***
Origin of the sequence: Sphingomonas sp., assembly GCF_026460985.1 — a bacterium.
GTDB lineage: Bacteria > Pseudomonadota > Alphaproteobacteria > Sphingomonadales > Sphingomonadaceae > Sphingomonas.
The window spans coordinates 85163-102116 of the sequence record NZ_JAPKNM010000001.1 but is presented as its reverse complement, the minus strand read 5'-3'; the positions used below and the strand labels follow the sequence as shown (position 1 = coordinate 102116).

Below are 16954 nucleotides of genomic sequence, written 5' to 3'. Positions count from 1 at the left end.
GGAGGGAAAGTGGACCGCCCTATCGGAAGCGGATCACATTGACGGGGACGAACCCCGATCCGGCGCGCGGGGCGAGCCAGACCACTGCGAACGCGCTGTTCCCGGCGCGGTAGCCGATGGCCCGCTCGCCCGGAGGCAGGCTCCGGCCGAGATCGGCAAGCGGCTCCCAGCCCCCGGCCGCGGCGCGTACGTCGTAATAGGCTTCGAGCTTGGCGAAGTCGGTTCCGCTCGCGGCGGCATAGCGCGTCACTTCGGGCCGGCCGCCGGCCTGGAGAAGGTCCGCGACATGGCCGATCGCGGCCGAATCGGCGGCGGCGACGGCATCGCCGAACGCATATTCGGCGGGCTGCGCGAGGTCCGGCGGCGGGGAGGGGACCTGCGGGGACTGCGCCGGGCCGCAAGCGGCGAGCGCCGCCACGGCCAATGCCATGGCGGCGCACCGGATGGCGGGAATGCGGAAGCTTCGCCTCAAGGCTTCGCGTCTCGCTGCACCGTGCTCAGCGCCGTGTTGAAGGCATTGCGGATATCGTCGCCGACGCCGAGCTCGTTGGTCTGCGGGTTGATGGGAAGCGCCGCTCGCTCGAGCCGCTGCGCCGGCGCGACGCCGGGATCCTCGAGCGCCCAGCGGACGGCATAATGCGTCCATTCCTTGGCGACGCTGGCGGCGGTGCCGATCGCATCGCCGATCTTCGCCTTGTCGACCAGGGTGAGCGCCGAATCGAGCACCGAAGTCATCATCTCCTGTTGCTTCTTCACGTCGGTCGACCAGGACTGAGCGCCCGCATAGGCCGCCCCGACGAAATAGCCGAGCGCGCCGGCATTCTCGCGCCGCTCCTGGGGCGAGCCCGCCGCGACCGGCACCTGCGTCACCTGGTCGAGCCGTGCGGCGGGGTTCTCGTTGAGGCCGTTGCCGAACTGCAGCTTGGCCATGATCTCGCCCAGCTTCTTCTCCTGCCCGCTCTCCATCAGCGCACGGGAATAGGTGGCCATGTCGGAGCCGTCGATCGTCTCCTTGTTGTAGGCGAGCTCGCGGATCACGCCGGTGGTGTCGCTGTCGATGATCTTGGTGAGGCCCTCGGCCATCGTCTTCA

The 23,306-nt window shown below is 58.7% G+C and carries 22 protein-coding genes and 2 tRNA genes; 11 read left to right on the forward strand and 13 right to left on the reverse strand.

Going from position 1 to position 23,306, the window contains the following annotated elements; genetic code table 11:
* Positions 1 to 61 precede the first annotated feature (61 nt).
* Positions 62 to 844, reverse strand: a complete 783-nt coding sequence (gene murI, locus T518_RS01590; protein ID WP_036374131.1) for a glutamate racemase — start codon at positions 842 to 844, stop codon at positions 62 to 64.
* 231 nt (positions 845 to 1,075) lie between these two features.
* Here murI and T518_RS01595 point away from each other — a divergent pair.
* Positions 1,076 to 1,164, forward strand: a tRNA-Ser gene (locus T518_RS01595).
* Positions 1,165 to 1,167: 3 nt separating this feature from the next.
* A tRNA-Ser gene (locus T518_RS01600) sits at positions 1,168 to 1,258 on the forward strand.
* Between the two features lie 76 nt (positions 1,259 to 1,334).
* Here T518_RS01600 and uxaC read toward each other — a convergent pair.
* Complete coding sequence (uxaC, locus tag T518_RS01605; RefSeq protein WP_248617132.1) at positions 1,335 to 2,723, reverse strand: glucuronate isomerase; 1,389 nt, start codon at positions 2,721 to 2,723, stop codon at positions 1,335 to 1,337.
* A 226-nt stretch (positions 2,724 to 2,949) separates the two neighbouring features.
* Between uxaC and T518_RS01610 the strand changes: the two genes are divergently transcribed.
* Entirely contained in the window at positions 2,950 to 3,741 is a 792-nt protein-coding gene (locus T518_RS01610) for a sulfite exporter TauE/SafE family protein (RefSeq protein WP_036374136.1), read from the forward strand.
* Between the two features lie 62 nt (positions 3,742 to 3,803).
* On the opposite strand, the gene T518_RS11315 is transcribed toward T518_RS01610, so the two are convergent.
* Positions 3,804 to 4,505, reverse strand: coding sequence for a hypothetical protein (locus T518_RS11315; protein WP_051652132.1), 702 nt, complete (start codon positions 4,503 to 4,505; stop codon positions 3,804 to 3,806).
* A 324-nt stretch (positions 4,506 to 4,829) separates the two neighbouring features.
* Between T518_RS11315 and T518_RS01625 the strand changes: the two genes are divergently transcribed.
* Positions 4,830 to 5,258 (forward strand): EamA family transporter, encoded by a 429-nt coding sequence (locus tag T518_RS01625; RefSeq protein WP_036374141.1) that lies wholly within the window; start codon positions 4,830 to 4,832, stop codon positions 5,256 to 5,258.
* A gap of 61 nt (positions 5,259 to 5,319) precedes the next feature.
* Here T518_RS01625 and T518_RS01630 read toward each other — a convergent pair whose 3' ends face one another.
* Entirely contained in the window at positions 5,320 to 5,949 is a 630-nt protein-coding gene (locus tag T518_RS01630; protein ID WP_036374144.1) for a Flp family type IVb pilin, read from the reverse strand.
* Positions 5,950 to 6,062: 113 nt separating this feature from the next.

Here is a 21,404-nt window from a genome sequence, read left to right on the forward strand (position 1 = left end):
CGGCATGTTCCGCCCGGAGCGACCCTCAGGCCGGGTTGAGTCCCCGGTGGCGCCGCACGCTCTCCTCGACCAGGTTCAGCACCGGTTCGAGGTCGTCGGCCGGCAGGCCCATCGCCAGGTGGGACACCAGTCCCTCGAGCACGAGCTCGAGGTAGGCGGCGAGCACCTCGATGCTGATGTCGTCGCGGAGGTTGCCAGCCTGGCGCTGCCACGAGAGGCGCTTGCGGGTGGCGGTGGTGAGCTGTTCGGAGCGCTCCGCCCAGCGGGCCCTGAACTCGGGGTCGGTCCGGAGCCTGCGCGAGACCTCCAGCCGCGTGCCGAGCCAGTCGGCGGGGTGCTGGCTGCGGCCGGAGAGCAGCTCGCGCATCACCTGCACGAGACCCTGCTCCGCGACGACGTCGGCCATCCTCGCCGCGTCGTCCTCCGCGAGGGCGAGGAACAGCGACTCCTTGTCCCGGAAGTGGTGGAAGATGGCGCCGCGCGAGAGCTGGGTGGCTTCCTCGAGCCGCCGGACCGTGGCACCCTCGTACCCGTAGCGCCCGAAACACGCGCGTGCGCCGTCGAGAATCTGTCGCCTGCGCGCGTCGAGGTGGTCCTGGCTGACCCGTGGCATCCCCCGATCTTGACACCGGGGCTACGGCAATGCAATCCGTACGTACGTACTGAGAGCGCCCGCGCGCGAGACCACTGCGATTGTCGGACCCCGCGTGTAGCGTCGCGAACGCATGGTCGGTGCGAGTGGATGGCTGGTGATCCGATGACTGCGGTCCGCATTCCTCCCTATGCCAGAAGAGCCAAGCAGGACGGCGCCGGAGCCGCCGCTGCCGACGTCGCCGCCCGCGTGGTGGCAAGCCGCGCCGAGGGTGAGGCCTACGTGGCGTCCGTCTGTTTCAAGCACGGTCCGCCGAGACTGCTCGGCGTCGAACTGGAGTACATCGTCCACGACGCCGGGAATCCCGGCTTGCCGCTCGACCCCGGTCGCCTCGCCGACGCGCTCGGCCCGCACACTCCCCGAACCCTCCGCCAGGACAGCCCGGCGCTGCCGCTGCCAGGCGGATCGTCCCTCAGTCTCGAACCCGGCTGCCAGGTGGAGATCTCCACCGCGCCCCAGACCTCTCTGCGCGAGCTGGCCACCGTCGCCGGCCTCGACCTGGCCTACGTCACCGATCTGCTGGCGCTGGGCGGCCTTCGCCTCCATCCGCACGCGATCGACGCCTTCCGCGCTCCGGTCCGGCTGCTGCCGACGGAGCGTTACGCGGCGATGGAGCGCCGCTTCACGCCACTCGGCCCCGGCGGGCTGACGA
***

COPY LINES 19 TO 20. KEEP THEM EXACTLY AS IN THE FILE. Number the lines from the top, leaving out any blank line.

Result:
* Between uxaC and T518_RS01610 the strand changes: the two genes are divergently transcribed.
* Entirely contained in the window at positions 2,950 to 3,741 is a 792-nt protein-coding gene (locus T518_RS01610) for a sulfite exporter TauE/SafE family protein (RefSeq protein WP_036374136.1), read from the forward strand.